The Baltimore Sun covered World War II with an outstanding team of combat correspondents, among them three future Pulitzer Prize winners. The correspondents witnessed momentous events: Anzio and Cassino, D-Day, Black Christmas in the Bulge, the crossing of the Rhine, the link up with the Russians on the Elbe, the German surrender at Rheims, the invasions of Iwo Jima and Okinawa, and the Japanese surrender on the U.S.S. Missouri.
They took enormous risks. Price Day was in action at Anzio and Cassino; Holbrook Bradley landed with the 29th Division on the Normandy beaches. Lee McCardell narrowly escaped death when a bomb exploded near his jeep. Howard Norton was on a sub chaser when a Japanese shell killed most of its crew. Philip Heisler’s escort carrier nearly capsized in a typhoon.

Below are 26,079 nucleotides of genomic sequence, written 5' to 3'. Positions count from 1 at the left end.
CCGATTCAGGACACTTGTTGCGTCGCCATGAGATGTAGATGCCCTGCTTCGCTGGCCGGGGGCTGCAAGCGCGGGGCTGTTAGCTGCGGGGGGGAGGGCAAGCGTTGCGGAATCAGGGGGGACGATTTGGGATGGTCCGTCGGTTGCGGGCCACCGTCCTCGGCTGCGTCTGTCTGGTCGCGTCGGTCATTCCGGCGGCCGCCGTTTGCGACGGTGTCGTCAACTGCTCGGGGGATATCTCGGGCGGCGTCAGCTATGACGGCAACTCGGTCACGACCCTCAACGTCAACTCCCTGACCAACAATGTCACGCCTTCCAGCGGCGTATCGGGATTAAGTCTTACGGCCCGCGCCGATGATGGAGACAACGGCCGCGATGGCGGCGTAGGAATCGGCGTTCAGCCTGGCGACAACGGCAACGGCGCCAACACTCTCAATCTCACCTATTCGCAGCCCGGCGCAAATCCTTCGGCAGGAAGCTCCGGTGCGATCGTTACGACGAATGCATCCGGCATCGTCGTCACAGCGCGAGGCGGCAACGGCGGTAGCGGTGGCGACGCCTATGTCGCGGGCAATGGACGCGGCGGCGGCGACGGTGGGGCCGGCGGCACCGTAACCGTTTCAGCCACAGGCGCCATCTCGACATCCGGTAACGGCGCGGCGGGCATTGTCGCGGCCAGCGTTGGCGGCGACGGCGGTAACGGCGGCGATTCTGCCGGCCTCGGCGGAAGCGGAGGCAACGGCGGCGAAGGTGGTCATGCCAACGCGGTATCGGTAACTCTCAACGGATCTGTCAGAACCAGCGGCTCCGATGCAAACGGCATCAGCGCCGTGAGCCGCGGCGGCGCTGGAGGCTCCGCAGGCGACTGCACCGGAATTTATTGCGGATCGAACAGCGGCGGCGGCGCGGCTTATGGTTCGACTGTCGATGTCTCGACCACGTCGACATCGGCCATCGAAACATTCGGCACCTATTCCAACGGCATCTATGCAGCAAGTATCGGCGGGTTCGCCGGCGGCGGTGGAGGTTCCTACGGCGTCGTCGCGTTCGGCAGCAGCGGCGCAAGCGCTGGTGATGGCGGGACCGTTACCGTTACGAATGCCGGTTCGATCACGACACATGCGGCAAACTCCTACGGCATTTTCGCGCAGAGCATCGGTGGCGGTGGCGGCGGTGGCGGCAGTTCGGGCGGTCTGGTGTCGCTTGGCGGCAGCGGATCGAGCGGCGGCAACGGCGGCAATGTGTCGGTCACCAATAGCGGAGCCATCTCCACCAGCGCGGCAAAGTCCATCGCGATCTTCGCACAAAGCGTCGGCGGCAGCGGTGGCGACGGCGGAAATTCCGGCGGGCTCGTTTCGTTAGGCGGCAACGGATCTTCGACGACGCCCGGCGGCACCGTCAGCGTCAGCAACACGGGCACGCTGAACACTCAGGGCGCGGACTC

They filed stories from the front lines of history. Norton scooped the world on the execution of Mussolini. Day and McCardell were among the first to file stories on Nazi atrocities and death camps. The doyen of these correspondents, Mark Watson, wrote prescient articles on military strategy. All of them sent back gritty stories of the endurance and humor of ordinary GIs.
This was a time when correspondents wore uniforms, censors could block their stories, and journalists wrote on portable typewriters and traveled dozens of miles to file their copy. Enjoying a personal freedom of movement and decision-making unknown in today’s electronic era, these newspaper men were working at a time when print journalism was the prime medium for news. Their dispatches, which reported the war with the immediacy of real time, make up the core of this book.